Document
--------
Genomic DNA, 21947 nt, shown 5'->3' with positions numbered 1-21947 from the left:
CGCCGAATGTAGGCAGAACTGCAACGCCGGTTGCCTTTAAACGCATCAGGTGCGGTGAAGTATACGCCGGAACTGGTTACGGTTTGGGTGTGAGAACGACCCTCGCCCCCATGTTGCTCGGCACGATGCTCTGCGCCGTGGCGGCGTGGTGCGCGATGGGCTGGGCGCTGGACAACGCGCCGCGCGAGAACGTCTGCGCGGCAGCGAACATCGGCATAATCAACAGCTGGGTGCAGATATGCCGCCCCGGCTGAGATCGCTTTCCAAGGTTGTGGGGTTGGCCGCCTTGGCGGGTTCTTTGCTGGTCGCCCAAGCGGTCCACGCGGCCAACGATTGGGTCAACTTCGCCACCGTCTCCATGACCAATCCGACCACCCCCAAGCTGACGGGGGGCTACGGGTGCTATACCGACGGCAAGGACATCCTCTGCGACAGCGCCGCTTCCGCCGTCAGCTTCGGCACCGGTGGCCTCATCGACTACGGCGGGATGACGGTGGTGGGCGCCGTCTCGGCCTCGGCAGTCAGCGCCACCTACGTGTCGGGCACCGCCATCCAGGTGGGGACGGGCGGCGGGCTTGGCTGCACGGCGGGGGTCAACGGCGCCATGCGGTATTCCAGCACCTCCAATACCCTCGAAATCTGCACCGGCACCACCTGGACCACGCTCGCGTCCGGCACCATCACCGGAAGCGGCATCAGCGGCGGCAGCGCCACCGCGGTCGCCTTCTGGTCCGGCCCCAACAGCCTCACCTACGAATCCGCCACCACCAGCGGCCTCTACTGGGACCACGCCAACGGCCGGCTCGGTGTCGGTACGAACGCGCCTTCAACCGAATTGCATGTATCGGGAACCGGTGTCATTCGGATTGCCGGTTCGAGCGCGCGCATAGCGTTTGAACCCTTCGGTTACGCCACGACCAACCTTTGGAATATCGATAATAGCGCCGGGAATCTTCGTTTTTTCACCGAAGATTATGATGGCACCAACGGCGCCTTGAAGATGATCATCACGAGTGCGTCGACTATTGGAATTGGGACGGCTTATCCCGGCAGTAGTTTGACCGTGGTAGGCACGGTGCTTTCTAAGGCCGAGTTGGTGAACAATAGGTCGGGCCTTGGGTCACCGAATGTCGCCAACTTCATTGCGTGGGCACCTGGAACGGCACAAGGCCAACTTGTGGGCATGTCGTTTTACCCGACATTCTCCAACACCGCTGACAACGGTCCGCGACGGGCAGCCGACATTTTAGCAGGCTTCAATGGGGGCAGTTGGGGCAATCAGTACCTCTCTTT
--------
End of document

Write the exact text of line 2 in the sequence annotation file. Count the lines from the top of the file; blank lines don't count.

CGCCGAATGTAGGCAGAACTGCAACGCCGGTTGCCTTTAAACGCATCAGGTGCGGTGAAGTATACGCCGGAACTGGTTACGGTTTGGGTGTGAGAACGACCCTCGCCCCCATGTTGCTCGGCACGATGCTCTGCGCCGTGGCGGCGTGGTGCGCGATGGGCTGGGCGCTGGACAACGCGCCGCGCGAGAACGTCTGCGCGGCAGCGAACATCGGCATAATCAACAGCTGGGTGCAGATATGCCGCCCCGGCTGAGATCGCTTTCCAAGGTTGTGGGGTTGGCCGCCTTGGCGGGTTCTTTGCTGGTCGCCCAAGCGGTCCACGCGGCCAACGATTGGGTCAACTTCGCCACCGTCTCCATGACCAATCCGACCACCCCCAAGCTGACGGGGGGCTACGGGTGCTATACCGACGGCAAGGACATCCTCTGCGACAGCGCCGCTTCCGCCGTCAGCTTCGGCACCGGTGGCCTCATCGACTACGGCGGGATGACGGTGGTGGGCGCCGTCTCGGCCTCGGCAGTCAGCGCCACCTACGTGTCGGGCACCGCCATCCAGGTGGGGACGGGCGGCGGGCTTGGCTGCACGGCGGGGGTCAACGGCGCCATGCGGTATTCCAGCACCTCCAATACCCTCGAAATCTGCACCGGCACCACCTGGACCACGCTCGCGTCCGGCACCATCACCGGAAGCGGCATCAGCGGCGGCAGCGCCACCGCGGTCGCCTTCTGGTCCGGCCCCAACAGCCTCACCTACGAATCCGCCACCACCAGCGGCCTCTACTGGGACCACGCCAACGGCCGGCTCGGTGTCGGTACGAACGCGCCTTCAACCGAATTGCATGTATCGGGAACCGGTGTCATTCGGATTGCCGGTTCGAGCGCGCGCATAGCGTTTGAACCCTTCGGTTACGCCACGACCAACCTTTGGAATATCGATAATAGCGCCGGGAATCTTCGTTTTTTCACCGAAGATTATGATGGCACCAACGGCGCCTTGAAGATGATCATCACGAGTGCGTCGACTATTGGAATTGGGACGGCTTATCCCGGCAGTAGTTTGACCGTGGTAGGCACGGTGCTTTCTAAGGCCGAGTTGGTGAACAATAGGTCGGGCCTTGGGTCACCGAATGTCGCCAACTTCATTGCGTGGGCACCTGGAACGGCACAAGGCCAACTTGTGGGCATGTCGTTTTACCCGACATTCTCCAACACCGCTGACAACGGTCCGCGACGGGCAGCCGACATTTTAGCAGGCTTCAATGGGGGCAGTTGGGGCAATCAGTACCTCTCTTT